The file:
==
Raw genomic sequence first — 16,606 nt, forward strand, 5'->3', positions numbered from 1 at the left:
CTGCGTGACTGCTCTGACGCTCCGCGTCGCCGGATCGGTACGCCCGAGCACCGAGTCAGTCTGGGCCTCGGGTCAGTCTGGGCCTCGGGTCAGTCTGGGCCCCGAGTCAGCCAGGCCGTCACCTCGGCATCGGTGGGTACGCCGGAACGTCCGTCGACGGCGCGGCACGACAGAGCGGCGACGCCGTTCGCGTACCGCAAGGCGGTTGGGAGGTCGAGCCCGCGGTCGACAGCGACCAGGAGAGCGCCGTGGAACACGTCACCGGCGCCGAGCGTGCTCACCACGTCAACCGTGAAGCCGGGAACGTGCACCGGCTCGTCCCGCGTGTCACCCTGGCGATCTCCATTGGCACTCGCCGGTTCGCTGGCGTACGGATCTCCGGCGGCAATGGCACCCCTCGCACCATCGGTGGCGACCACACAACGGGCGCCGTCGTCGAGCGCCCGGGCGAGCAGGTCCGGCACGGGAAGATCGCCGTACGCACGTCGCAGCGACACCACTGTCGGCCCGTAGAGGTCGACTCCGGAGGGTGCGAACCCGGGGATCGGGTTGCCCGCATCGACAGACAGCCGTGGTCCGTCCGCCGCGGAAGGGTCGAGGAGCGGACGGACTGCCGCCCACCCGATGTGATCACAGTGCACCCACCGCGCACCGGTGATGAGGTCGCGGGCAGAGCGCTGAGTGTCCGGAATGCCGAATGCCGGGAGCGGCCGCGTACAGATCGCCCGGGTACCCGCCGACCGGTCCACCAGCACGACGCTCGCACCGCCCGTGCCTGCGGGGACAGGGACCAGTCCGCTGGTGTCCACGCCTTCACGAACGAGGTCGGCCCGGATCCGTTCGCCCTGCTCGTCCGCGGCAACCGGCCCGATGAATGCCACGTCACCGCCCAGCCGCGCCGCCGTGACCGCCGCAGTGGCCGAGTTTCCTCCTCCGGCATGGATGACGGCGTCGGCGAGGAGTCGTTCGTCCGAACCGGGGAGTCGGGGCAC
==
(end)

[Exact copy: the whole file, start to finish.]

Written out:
Raw genomic sequence first — 16,606 nt, forward strand, 5'->3', positions numbered from 1 at the left:
CTGCGTGACTGCTCTGACGCTCCGCGTCGCCGGATCGGTACGCCCGAGCACCGAGTCAGTCTGGGCCTCGGGTCAGTCTGGGCCTCGGGTCAGTCTGGGCCCCGAGTCAGCCAGGCCGTCACCTCGGCATCGGTGGGTACGCCGGAACGTCCGTCGACGGCGCGGCACGACAGAGCGGCGACGCCGTTCGCGTACCGCAAGGCGGTTGGGAGGTCGAGCCCGCGGTCGACAGCGACCAGGAGAGCGCCGTGGAACACGTCACCGGCGCCGAGCGTGCTCACCACGTCAACCGTGAAGCCGGGAACGTGCACCGGCTCGTCCCGCGTGTCACCCTGGCGATCTCCATTGGCACTCGCCGGTTCGCTGGCGTACGGATCTCCGGCGGCAATGGCACCCCTCGCACCATCGGTGGCGACCACACAACGGGCGCCGTCGTCGAGCGCCCGGGCGAGCAGGTCCGGCACGGGAAGATCGCCGTACGCACGTCGCAGCGACACCACTGTCGGCCCGTAGAGGTCGACTCCGGAGGGTGCGAACCCGGGGATCGGGTTGCCCGCATCGACAGACAGCCGTGGTCCGTCCGCCGCGGAAGGGTCGAGGAGCGGACGGACTGCCGCCCACCCGATGTGATCACAGTGCACCCACCGCGCACCGGTGATGAGGTCGCGGGCAGAGCGCTGAGTGTCCGGAATGCCGAATGCCGGGAGCGGCCGCGTACAGATCGCCCGGGTACCCGCCGACCGGTCCACCAGCACGACGCTCGCACCGCCCGTGCCTGCGGGGACAGGGACCAGTCCGCTGGTGTCCACGCCTTCACGAACGAGGTCGGCCCGGATCCGTTCGCCCTGCTCGTCCGCGGCAACCGGCCCGATGAATGCCACGTCACCGCCCAGCCGCGCCGCCGTGACCGCCGCAGTGGCCGAGTTTCCTCCTCCGGCATGGATGACGGCGTCGGCGAGGAGTCGTTCGTCCGAACCGGGGAGTCGGGGCAC